Trinamool Congress leader Mahua Moitra, in a series of tweets on April 28, flagged customer privacy violation at a sporting goods outlet in Delhi. She said she was asked to provide her phone number and email ID while making a cash purchase.
“Want to buy my dad trousers for Rs 1,499 in CASH at @Decathlon_India Ansal Plaza and manager insists I need to put in my mobile number and email ID to purchase,” Mahua Moitra said. “Sorry @Decathlon_India, you are violating privacy laws and consumer laws by insisting on this.”
Want to buy my dad trousers for ₹1499 in CASH at @Decathlon_India Ansal Plaza & manager insists I need to put in my mobile number & email
ID to purchase.
Sorry @Decathlon_India you are violating privacy laws & consumer laws by insisting on this. Am at store currently.
— Mahua Moitra (@MahuaMoitra) April 28, 2022
Moitra added that when in the United Kingdom, she always shopped at Decathlon and was never asked her contact details. “(They ask) only for email if one wants paperless receipt. So clearly only Indian arm wants to fool customers here. Not nice.”
The Trinamool Congress MP also posted a screenshot of a message she said was from a Supreme Court lawyer, telling her not to provide the store her phone number.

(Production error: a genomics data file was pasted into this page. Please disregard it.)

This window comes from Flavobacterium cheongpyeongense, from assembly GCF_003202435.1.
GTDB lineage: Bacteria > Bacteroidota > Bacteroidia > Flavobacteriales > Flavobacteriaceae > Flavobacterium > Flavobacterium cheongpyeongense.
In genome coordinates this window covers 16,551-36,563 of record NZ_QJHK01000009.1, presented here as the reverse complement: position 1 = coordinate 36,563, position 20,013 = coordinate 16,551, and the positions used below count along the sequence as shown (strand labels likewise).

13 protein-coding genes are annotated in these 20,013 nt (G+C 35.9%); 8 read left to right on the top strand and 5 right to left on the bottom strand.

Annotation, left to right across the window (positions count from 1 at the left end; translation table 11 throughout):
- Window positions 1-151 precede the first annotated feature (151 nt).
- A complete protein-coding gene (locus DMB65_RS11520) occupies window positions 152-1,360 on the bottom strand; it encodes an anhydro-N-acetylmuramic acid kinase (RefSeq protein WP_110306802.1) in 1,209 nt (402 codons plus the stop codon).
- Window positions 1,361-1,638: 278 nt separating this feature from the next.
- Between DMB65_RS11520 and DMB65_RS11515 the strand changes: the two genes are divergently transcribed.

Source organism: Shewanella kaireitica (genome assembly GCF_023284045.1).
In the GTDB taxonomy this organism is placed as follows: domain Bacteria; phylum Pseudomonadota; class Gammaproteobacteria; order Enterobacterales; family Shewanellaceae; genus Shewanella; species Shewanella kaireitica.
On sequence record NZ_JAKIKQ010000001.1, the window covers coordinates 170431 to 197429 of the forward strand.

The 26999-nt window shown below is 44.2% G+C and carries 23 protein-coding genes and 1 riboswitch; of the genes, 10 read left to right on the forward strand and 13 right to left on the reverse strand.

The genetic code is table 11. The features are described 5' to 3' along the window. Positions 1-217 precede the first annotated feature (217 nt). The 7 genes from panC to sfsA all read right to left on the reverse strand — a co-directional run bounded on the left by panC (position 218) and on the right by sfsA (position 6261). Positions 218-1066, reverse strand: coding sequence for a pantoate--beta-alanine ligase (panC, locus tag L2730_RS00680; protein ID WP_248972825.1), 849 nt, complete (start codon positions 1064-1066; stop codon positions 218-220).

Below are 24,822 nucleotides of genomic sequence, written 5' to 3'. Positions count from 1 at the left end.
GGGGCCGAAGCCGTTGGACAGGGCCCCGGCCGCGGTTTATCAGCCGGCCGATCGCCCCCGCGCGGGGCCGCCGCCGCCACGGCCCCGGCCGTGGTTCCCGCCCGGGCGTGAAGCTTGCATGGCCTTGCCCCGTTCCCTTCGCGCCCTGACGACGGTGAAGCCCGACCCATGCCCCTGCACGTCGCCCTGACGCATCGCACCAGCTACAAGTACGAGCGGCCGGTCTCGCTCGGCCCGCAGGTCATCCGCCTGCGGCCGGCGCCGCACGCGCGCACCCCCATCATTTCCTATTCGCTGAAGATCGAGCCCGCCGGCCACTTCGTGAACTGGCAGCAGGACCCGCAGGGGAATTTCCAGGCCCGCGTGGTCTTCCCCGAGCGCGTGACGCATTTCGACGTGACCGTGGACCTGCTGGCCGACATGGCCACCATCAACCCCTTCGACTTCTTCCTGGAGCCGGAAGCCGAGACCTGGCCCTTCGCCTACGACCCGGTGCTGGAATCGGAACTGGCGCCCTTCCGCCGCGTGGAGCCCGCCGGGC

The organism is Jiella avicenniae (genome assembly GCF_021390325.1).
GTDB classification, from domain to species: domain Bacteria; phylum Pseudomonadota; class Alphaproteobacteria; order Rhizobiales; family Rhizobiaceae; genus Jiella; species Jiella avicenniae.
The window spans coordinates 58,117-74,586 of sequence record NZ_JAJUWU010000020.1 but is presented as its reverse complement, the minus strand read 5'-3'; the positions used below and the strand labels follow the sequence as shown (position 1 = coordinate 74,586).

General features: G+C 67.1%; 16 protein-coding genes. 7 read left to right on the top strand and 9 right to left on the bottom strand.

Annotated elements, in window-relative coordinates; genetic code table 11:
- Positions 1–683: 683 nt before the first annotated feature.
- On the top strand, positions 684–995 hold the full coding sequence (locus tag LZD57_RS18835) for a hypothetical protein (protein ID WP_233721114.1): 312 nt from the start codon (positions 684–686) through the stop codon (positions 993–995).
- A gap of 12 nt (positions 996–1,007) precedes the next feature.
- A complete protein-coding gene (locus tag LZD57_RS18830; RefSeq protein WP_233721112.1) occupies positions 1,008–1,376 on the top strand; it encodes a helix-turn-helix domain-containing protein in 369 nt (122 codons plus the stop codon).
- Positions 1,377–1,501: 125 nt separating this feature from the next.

Received this message from a top lawyer at the Supreme Court just now. The sweet manager finally put in his number & got me out of store (with dad’s trousers) But @Decathlon_India needs to reconfigure now. pic.twitter.com/Ez4OxGDuJJ— Mahua Moitra (@MahuaMoitra) April 28, 2022
“I ran into the same problem and refused to give my mobile number,” the message read. “They have all configured their systems in a way as to trap the customer. They need to change their systems. Tech and data oligarchs want to enslave us.”
Political analyst Tehseen Poonawalla suggested that Moitra ask the store to give it in writing that they will not sell her their product without contact information. “See how they fall in place,” he added.
Moitra revealed that the purchase was completed only after the store manager provided his own number.
Some Twitter users agreed with Moitra’s complaint, while others waved it off.“This behaviour is so rampant in India. Every store you go to will ask for your number. Initially, I resisted and led to fights, with exasperated sighs from people behind in the queue. Now I provide any 10 digit no that captures my imagination that day,” one user said.